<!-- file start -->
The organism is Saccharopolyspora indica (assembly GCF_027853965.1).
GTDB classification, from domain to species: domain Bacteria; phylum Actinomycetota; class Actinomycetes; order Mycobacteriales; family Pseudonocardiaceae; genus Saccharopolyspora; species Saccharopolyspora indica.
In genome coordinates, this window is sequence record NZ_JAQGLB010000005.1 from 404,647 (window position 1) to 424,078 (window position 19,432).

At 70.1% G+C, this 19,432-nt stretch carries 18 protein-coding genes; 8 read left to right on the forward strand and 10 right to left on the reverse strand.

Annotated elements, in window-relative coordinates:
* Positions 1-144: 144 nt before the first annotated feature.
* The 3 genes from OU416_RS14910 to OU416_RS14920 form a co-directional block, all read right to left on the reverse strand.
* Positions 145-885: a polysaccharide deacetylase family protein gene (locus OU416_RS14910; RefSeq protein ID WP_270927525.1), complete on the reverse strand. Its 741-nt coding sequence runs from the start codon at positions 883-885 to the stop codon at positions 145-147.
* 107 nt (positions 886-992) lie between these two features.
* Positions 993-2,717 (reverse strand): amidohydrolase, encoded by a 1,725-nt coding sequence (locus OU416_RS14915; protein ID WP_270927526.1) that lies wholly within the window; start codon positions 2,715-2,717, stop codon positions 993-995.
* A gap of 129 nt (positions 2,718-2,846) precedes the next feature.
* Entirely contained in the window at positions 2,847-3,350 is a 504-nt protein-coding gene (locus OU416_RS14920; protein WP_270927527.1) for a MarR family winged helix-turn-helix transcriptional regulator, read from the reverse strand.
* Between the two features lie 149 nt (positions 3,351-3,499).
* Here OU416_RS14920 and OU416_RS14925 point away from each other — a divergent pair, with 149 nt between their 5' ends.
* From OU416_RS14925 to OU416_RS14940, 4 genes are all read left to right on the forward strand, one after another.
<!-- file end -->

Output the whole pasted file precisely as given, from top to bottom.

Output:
The organism is Saccharopolyspora indica (assembly GCF_027853965.1).
GTDB classification, from domain to species: domain Bacteria; phylum Actinomycetota; class Actinomycetes; order Mycobacteriales; family Pseudonocardiaceae; genus Saccharopolyspora; species Saccharopolyspora indica.
In genome coordinates, this window is sequence record NZ_JAQGLB010000005.1 from 404,647 (window position 1) to 424,078 (window position 19,432).

At 70.1% G+C, this 19,432-nt stretch carries 18 protein-coding genes; 8 read left to right on the forward strand and 10 right to left on the reverse strand.

Annotated elements, in window-relative coordinates:
* Positions 1-144: 144 nt before the first annotated feature.
* The 3 genes from OU416_RS14910 to OU416_RS14920 form a co-directional block, all read right to left on the reverse strand.
* Positions 145-885: a polysaccharide deacetylase family protein gene (locus OU416_RS14910; RefSeq protein ID WP_270927525.1), complete on the reverse strand. Its 741-nt coding sequence runs from the start codon at positions 883-885 to the stop codon at positions 145-147.
* 107 nt (positions 886-992) lie between these two features.
* Positions 993-2,717 (reverse strand): amidohydrolase, encoded by a 1,725-nt coding sequence (locus OU416_RS14915; protein ID WP_270927526.1) that lies wholly within the window; start codon positions 2,715-2,717, stop codon positions 993-995.
* A gap of 129 nt (positions 2,718-2,846) precedes the next feature.
* Entirely contained in the window at positions 2,847-3,350 is a 504-nt protein-coding gene (locus OU416_RS14920; protein WP_270927527.1) for a MarR family winged helix-turn-helix transcriptional regulator, read from the reverse strand.
* Between the two features lie 149 nt (positions 3,351-3,499).
* Here OU416_RS14920 and OU416_RS14925 point away from each other — a divergent pair, with 149 nt between their 5' ends.
* From OU416_RS14925 to OU416_RS14940, 4 genes are all read left to right on the forward strand, one after another.